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As lawmakers

Women legislators are increasingly making their mark in parliament’s legislative processes

As lawmakers

Naeema Kishwar, Member National Assembly (MNA) from JUI-F in Khyber Pukhtunkhawa has been declared the best parliamentarian by Pakistan Institute of Legislative Development and Transparency (PILDAT) for the parliamentary year 2016-2017.

She earned the title for her efforts to ensure parliamentary supervision of the executive branch of the state. She asked 134 questions from the government ministers on the floor of the house during parliamentary proceedings, tabled two resolutions and drew the attention of the executive branch towards issues of public importance, besides tabling two private members bills in the National Assembly.

Kishwar’s attendance of the National Assembly sessions remained an all time high at 99 per cent during the said parliamentary year. But despite her best performance in the parliamentary year she remains a little known figure in the political and media circles of Islamabad.

A few parliamentary reporters have scant memory of her activities in the parliament. Many of the articles from the press galleries that appear in the local newspapers in Islamabad hardly mentioned her during the past few parliamentary sessions. Her colleagues in the National Assembly do not find it necessary to mention her name in political discussions.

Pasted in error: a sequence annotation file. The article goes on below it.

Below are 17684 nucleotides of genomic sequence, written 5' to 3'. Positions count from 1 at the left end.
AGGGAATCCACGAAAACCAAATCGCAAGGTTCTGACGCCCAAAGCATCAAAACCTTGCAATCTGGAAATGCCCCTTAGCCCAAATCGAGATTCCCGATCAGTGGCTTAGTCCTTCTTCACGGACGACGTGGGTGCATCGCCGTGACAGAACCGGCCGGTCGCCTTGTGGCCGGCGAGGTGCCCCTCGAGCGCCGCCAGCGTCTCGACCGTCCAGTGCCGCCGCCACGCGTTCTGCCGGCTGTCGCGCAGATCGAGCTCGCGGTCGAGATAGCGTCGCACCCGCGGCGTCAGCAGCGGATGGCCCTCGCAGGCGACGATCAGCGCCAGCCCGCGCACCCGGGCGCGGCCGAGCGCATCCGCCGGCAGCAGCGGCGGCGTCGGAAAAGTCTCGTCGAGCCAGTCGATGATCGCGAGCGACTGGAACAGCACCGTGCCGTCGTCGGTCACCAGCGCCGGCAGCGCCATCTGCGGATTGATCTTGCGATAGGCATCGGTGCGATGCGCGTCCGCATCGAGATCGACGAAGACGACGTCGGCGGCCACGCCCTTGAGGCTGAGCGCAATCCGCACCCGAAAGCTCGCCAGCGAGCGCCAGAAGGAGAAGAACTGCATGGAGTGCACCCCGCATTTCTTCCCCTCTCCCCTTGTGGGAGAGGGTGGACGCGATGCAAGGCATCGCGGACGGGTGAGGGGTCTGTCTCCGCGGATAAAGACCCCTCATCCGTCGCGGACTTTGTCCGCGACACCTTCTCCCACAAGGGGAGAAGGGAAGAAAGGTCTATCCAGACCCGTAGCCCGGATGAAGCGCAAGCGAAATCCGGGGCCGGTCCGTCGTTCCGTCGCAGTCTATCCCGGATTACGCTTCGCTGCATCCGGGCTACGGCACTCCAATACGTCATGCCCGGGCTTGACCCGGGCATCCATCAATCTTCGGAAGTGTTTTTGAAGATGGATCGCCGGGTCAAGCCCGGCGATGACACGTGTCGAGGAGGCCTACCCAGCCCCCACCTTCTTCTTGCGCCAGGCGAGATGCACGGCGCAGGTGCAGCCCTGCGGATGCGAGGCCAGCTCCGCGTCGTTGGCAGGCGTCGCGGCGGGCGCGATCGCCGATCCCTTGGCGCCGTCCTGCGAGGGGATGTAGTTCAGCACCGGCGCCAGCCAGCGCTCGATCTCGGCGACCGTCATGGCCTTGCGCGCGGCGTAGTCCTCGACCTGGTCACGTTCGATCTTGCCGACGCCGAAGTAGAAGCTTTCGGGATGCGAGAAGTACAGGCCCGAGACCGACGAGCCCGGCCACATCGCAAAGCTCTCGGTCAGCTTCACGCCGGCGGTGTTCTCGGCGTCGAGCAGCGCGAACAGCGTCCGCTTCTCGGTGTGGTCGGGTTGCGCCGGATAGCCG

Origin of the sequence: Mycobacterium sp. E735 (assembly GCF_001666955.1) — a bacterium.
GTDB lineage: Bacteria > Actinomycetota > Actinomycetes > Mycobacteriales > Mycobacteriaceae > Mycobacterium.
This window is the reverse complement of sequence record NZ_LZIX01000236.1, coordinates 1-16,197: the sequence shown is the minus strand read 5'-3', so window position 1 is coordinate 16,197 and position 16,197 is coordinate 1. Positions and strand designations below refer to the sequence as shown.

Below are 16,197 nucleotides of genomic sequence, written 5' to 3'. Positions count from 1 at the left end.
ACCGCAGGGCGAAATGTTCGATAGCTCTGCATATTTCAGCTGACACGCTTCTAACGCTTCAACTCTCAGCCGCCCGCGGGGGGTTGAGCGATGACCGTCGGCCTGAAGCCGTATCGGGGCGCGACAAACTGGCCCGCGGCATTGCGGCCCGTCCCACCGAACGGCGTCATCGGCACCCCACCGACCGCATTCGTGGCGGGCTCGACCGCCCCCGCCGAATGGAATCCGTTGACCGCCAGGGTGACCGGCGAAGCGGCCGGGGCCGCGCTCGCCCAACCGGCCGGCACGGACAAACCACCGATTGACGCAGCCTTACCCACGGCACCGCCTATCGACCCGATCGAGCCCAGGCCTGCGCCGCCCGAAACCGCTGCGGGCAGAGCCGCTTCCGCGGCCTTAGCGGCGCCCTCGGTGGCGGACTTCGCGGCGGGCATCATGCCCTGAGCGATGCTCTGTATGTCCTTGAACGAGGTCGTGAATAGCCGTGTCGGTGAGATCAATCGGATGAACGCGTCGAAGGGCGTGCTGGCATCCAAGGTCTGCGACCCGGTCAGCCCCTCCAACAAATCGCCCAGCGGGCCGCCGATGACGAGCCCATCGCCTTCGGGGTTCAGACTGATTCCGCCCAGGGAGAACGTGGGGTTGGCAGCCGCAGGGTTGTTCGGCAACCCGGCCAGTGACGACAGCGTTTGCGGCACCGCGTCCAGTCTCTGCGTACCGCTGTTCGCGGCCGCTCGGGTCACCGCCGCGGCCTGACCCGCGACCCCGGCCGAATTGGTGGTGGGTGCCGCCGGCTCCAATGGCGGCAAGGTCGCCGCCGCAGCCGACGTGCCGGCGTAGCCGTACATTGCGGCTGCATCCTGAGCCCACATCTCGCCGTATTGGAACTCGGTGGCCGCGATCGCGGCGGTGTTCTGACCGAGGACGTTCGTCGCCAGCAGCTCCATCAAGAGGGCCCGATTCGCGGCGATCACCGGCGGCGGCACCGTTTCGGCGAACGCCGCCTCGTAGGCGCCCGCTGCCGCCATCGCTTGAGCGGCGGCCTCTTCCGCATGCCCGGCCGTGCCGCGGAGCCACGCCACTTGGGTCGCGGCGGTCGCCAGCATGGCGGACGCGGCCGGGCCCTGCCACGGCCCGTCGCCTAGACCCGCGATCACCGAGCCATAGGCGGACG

Why is it so? Is it because law-making is not a central issue of country’s politics? Is it because she is woman? “Both of these statements are partly correct,” says Ahmer Bilal Mehboob, PILDAT’s President, talking to TNS.

Naeema Kishwar is not alone in leading a political life of anonymity in Islamabad. There are other women parliamentarians who are ranked top performers in PILDAT’s list of best parliamentarians in the year 2016-2017 but remain little known in the political circles.

“Currently, there are 70 women Members of the National Assembly – 60 on reserved, nine on general and one on a minority seat. This makes up for 20.46 percent of the total representation in the House of 342,” according to Free and Fair Election Network’s (FAFEN’s) yearly report on performance of women parliamentarians.

Female parliamentarians have performed better than men in many fields of legislative business during the tenure of the outgoing National Assembly. Relative to their numbers they asked more questions on the floor of both the houses from the executive branch of the government, they moved more resolutions and motions and they tabled more private members bills in the Senate and National assembly.